In the end, we get two important clues. The first is that the original builders of Brightcliffe may still be around as ghosts, which is why Kevin and Ilonka both see the same elderly couple haunting the time-shifting halls. This is tied to a moment of viewer intimacy with Stanton that seems to connect her to this pair — but it's the hourglass tattoo on her neck that really has us asking what's going on.

We're left with questions

Is Dr. Stanton a member of the Paragon? A devotee of the old goddesses, like Aceso? Something older than those things? Is she related to Brightcliffe's builders? Is she an old goddess herself? Perhaps she is Athena, the daughter of the original cult leader, although that still leaves us with the question of why she would leave all those clues around for Ilonka to find.

Where does Julia Jayne get her suicidal cult members? Are they workers from her weird farm? Where does she go after escaping? How long has she been fighting to get back into Brightcliffe before Ilonka wanders across her path? What is her illness? Is it the same one from which she was originally "cured?"

What will happen between Ilonka and Kevin now that they've kissed? What will happen to Sandra, out in the wider world, and will we see her again? Is Amesh going to survive? What happens to Natsuki if he doesn't? Will Spencer find love again in the outside world Mark teaches him about? Will Cheri ever find a place to be herself?

Such an intricate story of faith, death, love, and pain must be steeped in mystery, because those are the biggest mysteries we've got. We're left with a pile of questions, but at least in Mike Flanagan, we get a filmmaker just as obsessed with those questions as we are.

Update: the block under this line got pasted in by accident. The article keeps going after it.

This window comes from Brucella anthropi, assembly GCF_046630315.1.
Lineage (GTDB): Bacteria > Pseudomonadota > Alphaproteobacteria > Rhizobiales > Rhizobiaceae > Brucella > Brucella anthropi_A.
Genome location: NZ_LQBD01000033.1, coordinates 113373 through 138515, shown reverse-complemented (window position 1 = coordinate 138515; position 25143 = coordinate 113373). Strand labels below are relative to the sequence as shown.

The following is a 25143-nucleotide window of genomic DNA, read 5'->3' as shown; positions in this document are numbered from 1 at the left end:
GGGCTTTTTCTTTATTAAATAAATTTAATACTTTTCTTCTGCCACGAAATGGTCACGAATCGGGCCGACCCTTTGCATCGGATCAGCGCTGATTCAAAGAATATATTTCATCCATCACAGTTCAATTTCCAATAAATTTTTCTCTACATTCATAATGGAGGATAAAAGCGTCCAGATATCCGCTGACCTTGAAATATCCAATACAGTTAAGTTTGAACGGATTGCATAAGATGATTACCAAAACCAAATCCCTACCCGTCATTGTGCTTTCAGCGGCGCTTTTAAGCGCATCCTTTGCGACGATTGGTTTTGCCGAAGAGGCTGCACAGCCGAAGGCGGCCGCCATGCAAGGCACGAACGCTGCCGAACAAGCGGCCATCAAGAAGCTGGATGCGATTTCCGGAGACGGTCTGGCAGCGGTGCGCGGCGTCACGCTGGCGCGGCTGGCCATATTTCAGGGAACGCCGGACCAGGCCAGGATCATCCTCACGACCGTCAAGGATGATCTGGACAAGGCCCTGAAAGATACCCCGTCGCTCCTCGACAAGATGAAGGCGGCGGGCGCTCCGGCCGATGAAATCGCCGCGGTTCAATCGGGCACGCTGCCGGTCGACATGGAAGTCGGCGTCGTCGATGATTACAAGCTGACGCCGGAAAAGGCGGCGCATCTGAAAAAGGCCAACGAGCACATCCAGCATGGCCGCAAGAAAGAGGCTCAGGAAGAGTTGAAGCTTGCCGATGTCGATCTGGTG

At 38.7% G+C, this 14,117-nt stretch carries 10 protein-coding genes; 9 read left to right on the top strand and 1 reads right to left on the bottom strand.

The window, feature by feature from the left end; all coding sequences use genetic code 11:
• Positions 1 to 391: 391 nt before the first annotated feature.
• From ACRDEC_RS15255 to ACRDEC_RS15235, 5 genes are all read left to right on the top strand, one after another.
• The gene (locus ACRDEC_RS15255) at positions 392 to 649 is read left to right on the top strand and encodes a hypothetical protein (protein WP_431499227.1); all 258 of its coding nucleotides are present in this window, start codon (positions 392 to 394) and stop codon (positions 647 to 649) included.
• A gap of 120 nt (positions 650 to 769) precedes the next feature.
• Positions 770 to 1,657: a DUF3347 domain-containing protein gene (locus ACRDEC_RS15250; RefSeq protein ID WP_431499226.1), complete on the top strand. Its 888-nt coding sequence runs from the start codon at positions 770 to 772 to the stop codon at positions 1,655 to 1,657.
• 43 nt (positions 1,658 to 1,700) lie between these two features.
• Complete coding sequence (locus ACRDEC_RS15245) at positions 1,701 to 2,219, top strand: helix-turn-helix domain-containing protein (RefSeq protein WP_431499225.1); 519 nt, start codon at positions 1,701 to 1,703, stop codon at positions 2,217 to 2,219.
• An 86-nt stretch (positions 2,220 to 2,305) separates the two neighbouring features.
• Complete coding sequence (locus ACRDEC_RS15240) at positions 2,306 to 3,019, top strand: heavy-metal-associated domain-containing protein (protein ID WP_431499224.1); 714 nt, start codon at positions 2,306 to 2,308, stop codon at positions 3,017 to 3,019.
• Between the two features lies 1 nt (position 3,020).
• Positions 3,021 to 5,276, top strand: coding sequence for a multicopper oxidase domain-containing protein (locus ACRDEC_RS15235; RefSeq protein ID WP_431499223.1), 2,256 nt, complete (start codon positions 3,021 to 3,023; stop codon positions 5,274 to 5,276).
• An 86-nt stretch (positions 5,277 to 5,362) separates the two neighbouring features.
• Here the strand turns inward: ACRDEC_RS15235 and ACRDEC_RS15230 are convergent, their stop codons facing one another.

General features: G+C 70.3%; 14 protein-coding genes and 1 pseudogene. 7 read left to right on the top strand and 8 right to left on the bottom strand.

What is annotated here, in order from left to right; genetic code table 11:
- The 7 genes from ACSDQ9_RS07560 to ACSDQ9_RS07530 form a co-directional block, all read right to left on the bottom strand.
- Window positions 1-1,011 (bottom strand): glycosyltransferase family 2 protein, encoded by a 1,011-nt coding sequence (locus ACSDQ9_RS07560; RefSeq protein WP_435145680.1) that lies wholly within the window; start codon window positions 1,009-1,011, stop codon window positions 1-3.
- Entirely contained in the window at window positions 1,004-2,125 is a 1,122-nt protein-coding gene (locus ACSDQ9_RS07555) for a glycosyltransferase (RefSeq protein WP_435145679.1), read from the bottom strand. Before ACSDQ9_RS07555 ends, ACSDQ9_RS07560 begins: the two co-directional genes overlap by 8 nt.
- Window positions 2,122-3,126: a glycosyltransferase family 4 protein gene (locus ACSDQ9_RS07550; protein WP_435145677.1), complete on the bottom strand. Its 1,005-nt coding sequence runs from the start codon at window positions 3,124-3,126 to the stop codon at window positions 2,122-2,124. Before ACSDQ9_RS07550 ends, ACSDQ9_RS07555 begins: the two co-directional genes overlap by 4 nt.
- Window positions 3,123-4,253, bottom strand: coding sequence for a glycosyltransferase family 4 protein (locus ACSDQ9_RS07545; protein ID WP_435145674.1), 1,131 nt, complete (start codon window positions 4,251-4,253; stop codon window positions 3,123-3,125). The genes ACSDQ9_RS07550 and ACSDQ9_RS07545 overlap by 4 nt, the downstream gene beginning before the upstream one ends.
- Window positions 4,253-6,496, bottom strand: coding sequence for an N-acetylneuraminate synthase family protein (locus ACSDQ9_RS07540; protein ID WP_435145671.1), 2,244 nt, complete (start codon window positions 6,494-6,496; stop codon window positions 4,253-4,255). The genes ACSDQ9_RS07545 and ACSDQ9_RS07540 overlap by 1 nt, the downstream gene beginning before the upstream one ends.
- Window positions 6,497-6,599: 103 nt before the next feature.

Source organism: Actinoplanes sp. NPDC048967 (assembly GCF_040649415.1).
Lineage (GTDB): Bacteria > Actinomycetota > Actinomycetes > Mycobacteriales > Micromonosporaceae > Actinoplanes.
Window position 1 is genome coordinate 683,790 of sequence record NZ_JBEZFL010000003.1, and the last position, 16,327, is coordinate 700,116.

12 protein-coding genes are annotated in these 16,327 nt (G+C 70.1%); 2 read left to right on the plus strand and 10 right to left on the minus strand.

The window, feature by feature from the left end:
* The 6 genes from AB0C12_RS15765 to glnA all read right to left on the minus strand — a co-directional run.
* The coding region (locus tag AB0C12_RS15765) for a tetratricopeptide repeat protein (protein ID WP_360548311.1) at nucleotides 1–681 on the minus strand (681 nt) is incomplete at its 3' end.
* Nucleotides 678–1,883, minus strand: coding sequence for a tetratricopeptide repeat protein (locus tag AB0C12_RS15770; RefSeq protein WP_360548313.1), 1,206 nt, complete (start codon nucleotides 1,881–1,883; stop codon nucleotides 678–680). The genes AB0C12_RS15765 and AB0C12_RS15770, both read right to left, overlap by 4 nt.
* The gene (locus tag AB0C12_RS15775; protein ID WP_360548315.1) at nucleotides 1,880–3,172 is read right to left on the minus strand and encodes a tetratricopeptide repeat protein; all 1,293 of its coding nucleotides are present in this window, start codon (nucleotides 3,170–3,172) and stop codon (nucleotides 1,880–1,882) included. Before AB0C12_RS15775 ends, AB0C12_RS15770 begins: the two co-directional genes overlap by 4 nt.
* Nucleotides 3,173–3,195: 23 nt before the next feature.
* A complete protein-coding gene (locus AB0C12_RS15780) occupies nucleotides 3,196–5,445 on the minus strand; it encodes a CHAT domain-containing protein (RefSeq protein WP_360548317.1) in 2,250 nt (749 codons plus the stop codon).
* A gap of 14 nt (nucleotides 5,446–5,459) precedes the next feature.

A death story about life

Our relationship with stories and our relationship with death are two of the most important relationships we'll have in our lives. Stories are bounded with a beginning and an end, just like life, and we don't know what happens after either of them. Perhaps that's the meaning of this season's quirky cliffhangers — we're meant to infer that stories, and lives, don't really end at all.

We're reminded of so much other literature and film: Robert Cormier's "The Bumblebee Flies Anyway," and the rest of Christopher Pike's YA horror. But one reference that kept coming up was Kazuo Ishiguro's "Never Let Me Go," a beautiful novel that's best read unspoiled but which, to speak as vaguely as possible, could be called an increasing series of bets against death. The characters in "Never Let Me Go," like those in "The Midnight Club," keep thinking something is going to save them from the inevitable: Maybe it's faith, art, or love. But the truth is that nothing earns you eternal life, and if it did — see Flanagan's own "Midnight Mass" — it would be absolutely awful.

What Flanagan seems to be saying is that while fighting about unknowable things is petty, asking the questions is why we're here. And given the show's popularity, it's possible we'll get answers to all our questions before we're through.